First of all, let me say what I liked about this movie, because I was left with very conflicting feelings. This was Janelle Monae’s first lead role, and to say that she rocked it, is an understatement. Her performance was very emotional and you can’t help but to root for her character, Veronica (but who is also referred to as Eden by the slave owners). I also loved seeing Gabourey Sidibe being her sassy classy self in the role of Veronica’s best friend, Bridget. I would’ve loved to have seen more scenes with her, as she’s always been a favourite of mine since AHS:Coven. The third standout role went to Jena Malone. I’ve always liked her and she’s always proved to be very talented, but lately, she’s really upping her game in these new villainous roles. In Neon Demon she was absolutely evil, but here in Antebellum she isn’t only evil, but incredibly chilling. I kid you not, anytime she was in a scene she managed to create more unease in the viewer and feeling of anxiousness than if a typical Hollywood monster or Boogie man had been in her place. Yes, I’m totally saying that Jena Malone will scare the fuck out of you more than Michael Meyers ever could.

Now, I know the movie was directed by an interracial gay couple, so theoretically both guys could’ve been capable of giving characters of both races (black and white) a more nuanced edge to their characters. But sometimes, they failed. As much as I love Gabourey Sidibe, her character Bridget was very stereotypical “loud Black woman.” Which isn’t bad per se, but in a movie that heavily deals with racism, then showing stereotypical Black characters we’ve seen again and again in both film and novels, wasn’t a bit of a let down. My second issue with the film is that yes, it’s a horror movie, but the horror portrayed in the film was mostly based around Black suffering, pain, and traumas, and to parade that pain for entertainment purposes without a true message or call to action at the end, well, then it just leaves you feeling uneasy (especially when the images of violence are very disturbing).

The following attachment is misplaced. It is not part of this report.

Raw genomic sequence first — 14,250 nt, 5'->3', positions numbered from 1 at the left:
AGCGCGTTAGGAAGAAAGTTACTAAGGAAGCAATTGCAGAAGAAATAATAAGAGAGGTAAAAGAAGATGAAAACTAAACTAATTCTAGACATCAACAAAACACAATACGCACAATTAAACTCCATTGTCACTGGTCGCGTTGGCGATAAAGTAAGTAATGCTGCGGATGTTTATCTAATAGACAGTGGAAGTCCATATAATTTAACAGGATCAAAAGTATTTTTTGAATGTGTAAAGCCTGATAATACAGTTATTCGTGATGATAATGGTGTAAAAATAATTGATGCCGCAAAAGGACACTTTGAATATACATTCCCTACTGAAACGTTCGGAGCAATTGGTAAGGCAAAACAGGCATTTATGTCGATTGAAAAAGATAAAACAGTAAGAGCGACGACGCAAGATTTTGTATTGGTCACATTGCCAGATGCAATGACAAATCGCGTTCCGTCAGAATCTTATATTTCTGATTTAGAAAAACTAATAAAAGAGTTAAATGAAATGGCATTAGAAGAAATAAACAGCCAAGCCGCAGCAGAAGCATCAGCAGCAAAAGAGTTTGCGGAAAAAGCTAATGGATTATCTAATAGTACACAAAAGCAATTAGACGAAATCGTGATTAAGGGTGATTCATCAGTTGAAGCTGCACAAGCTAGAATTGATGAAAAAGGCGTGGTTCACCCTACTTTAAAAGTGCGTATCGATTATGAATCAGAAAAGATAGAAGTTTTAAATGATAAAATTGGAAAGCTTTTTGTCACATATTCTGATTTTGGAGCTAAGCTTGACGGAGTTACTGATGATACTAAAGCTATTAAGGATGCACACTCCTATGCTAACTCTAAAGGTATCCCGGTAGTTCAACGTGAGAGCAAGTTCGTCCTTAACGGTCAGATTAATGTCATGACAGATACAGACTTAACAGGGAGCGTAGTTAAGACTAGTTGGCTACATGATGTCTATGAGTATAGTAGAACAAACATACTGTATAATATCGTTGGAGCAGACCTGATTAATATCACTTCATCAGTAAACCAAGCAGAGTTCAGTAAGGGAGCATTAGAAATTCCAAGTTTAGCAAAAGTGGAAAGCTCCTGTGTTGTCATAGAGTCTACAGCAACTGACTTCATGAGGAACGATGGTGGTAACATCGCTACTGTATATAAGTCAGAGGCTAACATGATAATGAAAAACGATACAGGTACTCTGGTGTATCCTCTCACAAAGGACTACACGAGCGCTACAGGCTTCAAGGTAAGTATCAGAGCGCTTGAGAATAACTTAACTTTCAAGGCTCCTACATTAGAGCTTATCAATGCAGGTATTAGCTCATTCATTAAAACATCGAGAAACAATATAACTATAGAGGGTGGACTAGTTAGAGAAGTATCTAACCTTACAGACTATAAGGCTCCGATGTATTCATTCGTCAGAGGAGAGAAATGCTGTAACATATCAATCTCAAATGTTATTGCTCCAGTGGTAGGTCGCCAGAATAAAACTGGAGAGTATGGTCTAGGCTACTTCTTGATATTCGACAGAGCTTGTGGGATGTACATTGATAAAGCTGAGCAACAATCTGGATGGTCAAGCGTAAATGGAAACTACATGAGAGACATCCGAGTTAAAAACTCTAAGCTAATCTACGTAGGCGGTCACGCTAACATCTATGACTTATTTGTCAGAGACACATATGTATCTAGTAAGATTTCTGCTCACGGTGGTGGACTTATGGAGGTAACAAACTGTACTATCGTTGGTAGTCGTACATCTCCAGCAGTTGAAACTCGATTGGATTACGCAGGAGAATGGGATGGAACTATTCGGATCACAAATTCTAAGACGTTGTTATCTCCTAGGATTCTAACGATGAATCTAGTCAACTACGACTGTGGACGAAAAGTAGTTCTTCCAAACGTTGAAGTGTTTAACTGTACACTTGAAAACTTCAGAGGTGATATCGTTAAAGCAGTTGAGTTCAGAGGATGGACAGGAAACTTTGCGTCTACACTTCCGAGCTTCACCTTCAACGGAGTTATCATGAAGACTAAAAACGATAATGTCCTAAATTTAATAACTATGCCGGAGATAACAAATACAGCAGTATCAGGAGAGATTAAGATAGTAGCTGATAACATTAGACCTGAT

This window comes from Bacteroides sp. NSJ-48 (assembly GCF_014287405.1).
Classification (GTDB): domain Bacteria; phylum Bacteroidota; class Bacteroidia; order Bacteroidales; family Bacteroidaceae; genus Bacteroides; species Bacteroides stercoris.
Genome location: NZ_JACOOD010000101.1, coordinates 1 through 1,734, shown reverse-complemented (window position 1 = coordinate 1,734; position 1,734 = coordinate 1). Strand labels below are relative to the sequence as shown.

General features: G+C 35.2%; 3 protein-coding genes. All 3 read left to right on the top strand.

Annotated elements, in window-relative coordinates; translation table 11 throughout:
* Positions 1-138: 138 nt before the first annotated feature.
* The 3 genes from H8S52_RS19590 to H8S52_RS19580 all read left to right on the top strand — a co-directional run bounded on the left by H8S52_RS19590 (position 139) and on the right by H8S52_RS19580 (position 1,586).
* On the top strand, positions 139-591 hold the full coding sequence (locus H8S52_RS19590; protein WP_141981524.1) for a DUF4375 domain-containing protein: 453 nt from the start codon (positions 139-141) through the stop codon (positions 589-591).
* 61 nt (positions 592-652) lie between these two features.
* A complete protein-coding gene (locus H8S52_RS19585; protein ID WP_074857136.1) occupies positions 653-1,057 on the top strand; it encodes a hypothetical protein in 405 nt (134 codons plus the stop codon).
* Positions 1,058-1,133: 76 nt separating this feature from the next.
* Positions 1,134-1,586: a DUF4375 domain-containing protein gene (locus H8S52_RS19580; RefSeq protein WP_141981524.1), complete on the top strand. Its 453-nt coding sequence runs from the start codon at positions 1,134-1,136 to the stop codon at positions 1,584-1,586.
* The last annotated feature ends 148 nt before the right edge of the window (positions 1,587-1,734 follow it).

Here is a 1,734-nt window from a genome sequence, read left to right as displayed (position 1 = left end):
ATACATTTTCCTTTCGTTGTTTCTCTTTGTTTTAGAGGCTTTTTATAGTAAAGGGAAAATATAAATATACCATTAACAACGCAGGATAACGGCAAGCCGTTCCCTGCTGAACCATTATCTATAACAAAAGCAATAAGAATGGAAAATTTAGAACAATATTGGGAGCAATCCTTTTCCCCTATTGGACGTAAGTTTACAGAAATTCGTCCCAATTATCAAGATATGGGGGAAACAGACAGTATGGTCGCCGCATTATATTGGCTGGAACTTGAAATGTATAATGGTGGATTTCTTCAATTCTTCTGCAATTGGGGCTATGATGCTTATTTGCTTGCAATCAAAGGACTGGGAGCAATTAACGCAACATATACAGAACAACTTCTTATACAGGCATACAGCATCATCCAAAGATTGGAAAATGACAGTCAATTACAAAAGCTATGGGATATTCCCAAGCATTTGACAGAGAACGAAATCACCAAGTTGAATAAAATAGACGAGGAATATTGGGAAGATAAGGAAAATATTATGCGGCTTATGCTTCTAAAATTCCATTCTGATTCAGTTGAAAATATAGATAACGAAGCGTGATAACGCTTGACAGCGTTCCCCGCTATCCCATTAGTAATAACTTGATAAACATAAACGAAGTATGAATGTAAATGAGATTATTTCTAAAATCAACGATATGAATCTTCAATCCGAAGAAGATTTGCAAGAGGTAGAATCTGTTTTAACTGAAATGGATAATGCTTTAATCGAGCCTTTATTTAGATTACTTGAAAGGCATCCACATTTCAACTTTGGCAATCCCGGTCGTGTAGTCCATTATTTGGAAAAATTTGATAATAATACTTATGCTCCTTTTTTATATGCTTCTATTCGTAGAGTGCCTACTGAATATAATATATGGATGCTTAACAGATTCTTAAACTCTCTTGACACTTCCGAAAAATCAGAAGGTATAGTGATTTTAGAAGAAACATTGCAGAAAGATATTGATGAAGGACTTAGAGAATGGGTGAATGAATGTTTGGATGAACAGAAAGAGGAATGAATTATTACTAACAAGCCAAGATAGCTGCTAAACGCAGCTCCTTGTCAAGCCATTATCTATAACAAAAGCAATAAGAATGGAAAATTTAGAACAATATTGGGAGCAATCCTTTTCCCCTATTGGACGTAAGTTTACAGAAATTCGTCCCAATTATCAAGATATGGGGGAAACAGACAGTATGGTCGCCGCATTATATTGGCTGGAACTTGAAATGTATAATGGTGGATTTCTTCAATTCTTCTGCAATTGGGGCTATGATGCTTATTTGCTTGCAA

Overall, the film could’ve been better executed and I would’ve liked the world building surrounding the plot to have been more so, because once the twist takes place, then you’re left questioning the motives and actions of everyone involved.

Watch this movie if you want, I checked it out because I was curious and because I erroneously thought it was based on Butler’s novel.

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Review: Dermelect Self Esteem Beauty Sleep Serum

What It Is: Highly concentrated multi-tasking exfloliator.

What It Does: Unclogs pores, diminishes the appearance of fine lines and lightens up dark spots.

Active Ingredients: Salicylic Acid, Glycolic Acid, Hyaluronic Acid, and Vitamin C

Verdict: I love how this serum works, it feels very soft when I put it on and it has helped control the amount of oiliness I have in my skin. My mother also used it and was very happy with the effects (she says it helped with dark spots, I can’t really say since I don’t have any). But overall, I did notice that my skin felt healthier overall. The only thing that both my mum and I weren’t a fan of, is the product’s scent. For some reason it smells like putting on rubbing alcohol on your face, it’s very potent, but luckily it dies down. I would’ve preferred this if it were scentless, but since it does work overall, I can’t be too mad.

Price: $43

Where To Buy It: https://dermelect.com/